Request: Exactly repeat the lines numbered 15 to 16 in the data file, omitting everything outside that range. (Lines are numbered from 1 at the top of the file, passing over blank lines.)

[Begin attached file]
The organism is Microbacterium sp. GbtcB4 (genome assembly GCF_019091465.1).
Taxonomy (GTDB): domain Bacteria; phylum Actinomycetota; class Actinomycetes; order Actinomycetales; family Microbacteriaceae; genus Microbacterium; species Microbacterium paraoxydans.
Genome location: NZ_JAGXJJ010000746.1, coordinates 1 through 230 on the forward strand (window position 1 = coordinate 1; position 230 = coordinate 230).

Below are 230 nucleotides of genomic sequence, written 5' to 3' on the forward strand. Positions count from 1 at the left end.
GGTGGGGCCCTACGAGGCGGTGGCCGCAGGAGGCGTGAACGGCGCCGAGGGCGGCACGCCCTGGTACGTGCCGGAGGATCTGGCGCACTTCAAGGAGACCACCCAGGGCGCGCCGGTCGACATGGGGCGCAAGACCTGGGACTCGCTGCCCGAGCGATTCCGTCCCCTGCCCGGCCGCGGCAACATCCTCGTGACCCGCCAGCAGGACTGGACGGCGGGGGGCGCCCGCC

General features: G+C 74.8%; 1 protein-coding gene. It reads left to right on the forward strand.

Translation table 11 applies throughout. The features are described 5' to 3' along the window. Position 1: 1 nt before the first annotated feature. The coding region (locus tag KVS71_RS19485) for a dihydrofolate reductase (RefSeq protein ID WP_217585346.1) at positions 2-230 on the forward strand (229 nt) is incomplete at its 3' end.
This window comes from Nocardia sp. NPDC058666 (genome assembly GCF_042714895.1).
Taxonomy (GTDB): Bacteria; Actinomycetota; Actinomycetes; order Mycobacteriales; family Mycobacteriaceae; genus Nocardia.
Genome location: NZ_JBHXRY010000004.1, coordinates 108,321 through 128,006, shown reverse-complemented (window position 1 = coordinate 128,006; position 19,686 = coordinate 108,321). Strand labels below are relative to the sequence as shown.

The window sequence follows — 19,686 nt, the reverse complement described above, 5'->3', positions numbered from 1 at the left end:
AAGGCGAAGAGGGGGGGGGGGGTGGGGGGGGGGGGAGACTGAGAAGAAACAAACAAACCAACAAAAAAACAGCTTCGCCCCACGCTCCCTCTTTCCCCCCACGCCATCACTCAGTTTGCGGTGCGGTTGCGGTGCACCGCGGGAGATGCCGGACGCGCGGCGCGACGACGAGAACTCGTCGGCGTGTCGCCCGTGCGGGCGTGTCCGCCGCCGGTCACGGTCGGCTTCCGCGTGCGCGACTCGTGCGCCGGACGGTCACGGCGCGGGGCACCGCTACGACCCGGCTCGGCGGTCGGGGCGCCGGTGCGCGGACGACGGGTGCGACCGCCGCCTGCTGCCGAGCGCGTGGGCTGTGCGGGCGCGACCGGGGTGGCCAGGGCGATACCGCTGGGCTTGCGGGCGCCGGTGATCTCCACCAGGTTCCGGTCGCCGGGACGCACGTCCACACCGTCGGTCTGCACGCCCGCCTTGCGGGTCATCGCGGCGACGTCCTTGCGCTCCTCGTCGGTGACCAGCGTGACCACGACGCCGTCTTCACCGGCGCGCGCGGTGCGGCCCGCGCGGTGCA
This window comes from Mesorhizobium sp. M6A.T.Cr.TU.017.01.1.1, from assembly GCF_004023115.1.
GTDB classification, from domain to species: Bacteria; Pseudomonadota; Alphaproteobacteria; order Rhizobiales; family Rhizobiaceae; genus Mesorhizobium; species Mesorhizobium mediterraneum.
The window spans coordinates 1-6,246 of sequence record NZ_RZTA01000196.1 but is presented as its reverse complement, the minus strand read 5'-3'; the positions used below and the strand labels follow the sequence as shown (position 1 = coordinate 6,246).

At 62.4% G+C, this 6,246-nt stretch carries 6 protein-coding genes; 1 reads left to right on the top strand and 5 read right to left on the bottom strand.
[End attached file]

The window spans coordinates 1-6,246 of sequence record NZ_RZTA01000196.1 but is presented as its reverse complement, the minus strand read 5'-3'; the positions used below and the strand labels follow the sequence as shown (position 1 = coordinate 6,246).

At 62.4% G+C, this 6,246-nt stretch carries 6 protein-coding genes; 1 reads left to right on the top strand and 5 read right to left on the bottom strand.